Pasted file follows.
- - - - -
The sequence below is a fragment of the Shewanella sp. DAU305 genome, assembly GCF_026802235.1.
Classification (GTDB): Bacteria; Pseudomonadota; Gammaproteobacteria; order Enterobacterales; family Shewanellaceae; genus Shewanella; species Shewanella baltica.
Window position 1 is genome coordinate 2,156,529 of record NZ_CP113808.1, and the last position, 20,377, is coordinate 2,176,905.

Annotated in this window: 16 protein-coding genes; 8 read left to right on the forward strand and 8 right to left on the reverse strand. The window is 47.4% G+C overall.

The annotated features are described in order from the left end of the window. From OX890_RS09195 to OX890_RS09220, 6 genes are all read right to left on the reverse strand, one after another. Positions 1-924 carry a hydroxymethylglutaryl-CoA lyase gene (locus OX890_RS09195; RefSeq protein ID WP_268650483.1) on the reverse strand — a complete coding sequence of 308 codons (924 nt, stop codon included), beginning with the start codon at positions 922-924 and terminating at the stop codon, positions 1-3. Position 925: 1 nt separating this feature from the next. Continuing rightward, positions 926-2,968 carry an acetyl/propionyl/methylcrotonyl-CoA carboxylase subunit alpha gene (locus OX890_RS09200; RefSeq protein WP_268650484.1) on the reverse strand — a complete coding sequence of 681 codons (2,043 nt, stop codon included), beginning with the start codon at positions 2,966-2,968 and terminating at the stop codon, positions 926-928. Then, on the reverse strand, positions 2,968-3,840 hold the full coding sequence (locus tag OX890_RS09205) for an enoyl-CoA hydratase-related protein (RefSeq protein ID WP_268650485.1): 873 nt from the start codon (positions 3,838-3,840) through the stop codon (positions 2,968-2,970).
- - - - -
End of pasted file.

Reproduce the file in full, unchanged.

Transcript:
The sequence below is a fragment of the Shewanella sp. DAU305 genome, assembly GCF_026802235.1.
Classification (GTDB): Bacteria; Pseudomonadota; Gammaproteobacteria; order Enterobacterales; family Shewanellaceae; genus Shewanella; species Shewanella baltica.
Window position 1 is genome coordinate 2,156,529 of record NZ_CP113808.1, and the last position, 20,377, is coordinate 2,176,905.

Annotated in this window: 16 protein-coding genes; 8 read left to right on the forward strand and 8 right to left on the reverse strand. The window is 47.4% G+C overall.

The annotated features are described in order from the left end of the window. From OX890_RS09195 to OX890_RS09220, 6 genes are all read right to left on the reverse strand, one after another. Positions 1-924 carry a hydroxymethylglutaryl-CoA lyase gene (locus OX890_RS09195; RefSeq protein ID WP_268650483.1) on the reverse strand — a complete coding sequence of 308 codons (924 nt, stop codon included), beginning with the start codon at positions 922-924 and terminating at the stop codon, positions 1-3. Position 925: 1 nt separating this feature from the next. Continuing rightward, positions 926-2,968 carry an acetyl/propionyl/methylcrotonyl-CoA carboxylase subunit alpha gene (locus OX890_RS09200; RefSeq protein WP_268650484.1) on the reverse strand — a complete coding sequence of 681 codons (2,043 nt, stop codon included), beginning with the start codon at positions 2,966-2,968 and terminating at the stop codon, positions 926-928. Then, on the reverse strand, positions 2,968-3,840 hold the full coding sequence (locus tag OX890_RS09205) for an enoyl-CoA hydratase-related protein (RefSeq protein ID WP_268650485.1): 873 nt from the start codon (positions 3,838-3,840) through the stop codon (positions 2,968-2,970).